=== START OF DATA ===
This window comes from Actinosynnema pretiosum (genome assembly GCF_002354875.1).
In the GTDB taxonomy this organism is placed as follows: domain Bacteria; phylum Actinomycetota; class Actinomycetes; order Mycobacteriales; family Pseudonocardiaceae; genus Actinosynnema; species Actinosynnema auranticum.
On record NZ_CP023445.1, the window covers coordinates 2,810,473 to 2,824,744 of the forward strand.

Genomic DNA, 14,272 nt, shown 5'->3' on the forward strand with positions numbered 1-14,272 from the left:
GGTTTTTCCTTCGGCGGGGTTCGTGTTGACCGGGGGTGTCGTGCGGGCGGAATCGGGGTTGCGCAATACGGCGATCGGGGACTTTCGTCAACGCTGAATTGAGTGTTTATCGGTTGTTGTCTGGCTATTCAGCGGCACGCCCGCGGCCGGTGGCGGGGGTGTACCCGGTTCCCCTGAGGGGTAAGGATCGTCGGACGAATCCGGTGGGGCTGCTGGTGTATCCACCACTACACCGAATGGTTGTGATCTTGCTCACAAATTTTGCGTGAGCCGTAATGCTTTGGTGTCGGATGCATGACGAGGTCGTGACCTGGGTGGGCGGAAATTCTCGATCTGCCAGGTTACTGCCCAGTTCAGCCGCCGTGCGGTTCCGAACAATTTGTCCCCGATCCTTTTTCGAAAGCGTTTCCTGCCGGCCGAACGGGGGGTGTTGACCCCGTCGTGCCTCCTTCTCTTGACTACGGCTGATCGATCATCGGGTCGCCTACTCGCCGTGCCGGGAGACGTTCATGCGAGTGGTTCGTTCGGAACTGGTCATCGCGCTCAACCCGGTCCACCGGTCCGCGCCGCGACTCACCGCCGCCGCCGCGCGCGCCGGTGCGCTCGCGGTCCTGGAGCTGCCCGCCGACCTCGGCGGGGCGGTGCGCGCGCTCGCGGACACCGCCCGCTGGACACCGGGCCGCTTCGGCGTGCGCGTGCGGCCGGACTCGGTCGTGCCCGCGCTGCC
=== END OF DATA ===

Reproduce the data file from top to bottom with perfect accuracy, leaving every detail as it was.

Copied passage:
This window comes from Actinosynnema pretiosum (genome assembly GCF_002354875.1).
In the GTDB taxonomy this organism is placed as follows: domain Bacteria; phylum Actinomycetota; class Actinomycetes; order Mycobacteriales; family Pseudonocardiaceae; genus Actinosynnema; species Actinosynnema auranticum.
On record NZ_CP023445.1, the window covers coordinates 2,810,473 to 2,824,744 of the forward strand.

Genomic DNA, 14,272 nt, shown 5'->3' on the forward strand with positions numbered 1-14,272 from the left:
GGTTTTTCCTTCGGCGGGGTTCGTGTTGACCGGGGGTGTCGTGCGGGCGGAATCGGGGTTGCGCAATACGGCGATCGGGGACTTTCGTCAACGCTGAATTGAGTGTTTATCGGTTGTTGTCTGGCTATTCAGCGGCACGCCCGCGGCCGGTGGCGGGGGTGTACCCGGTTCCCCTGAGGGGTAAGGATCGTCGGACGAATCCGGTGGGGCTGCTGGTGTATCCACCACTACACCGAATGGTTGTGATCTTGCTCACAAATTTTGCGTGAGCCGTAATGCTTTGGTGTCGGATGCATGACGAGGTCGTGACCTGGGTGGGCGGAAATTCTCGATCTGCCAGGTTACTGCCCAGTTCAGCCGCCGTGCGGTTCCGAACAATTTGTCCCCGATCCTTTTTCGAAAGCGTTTCCTGCCGGCCGAACGGGGGGTGTTGACCCCGTCGTGCCTCCTTCTCTTGACTACGGCTGATCGATCATCGGGTCGCCTACTCGCCGTGCCGGGAGACGTTCATGCGAGTGGTTCGTTCGGAACTGGTCATCGCGCTCAACCCGGTCCACCGGTCCGCGCCGCGACTCACCGCCGCCGCCGCGCGCGCCGGTGCGCTCGCGGTCCTGGAGCTGCCCGCCGACCTCGGCGGGGCGGTGCGCGCGCTCGCGGACACCGCCCGCTGGACACCGGGCCGCTTCGGCGTGCGCGTGCGGCCGGACTCGGTCGTGCCCGCGCTGCC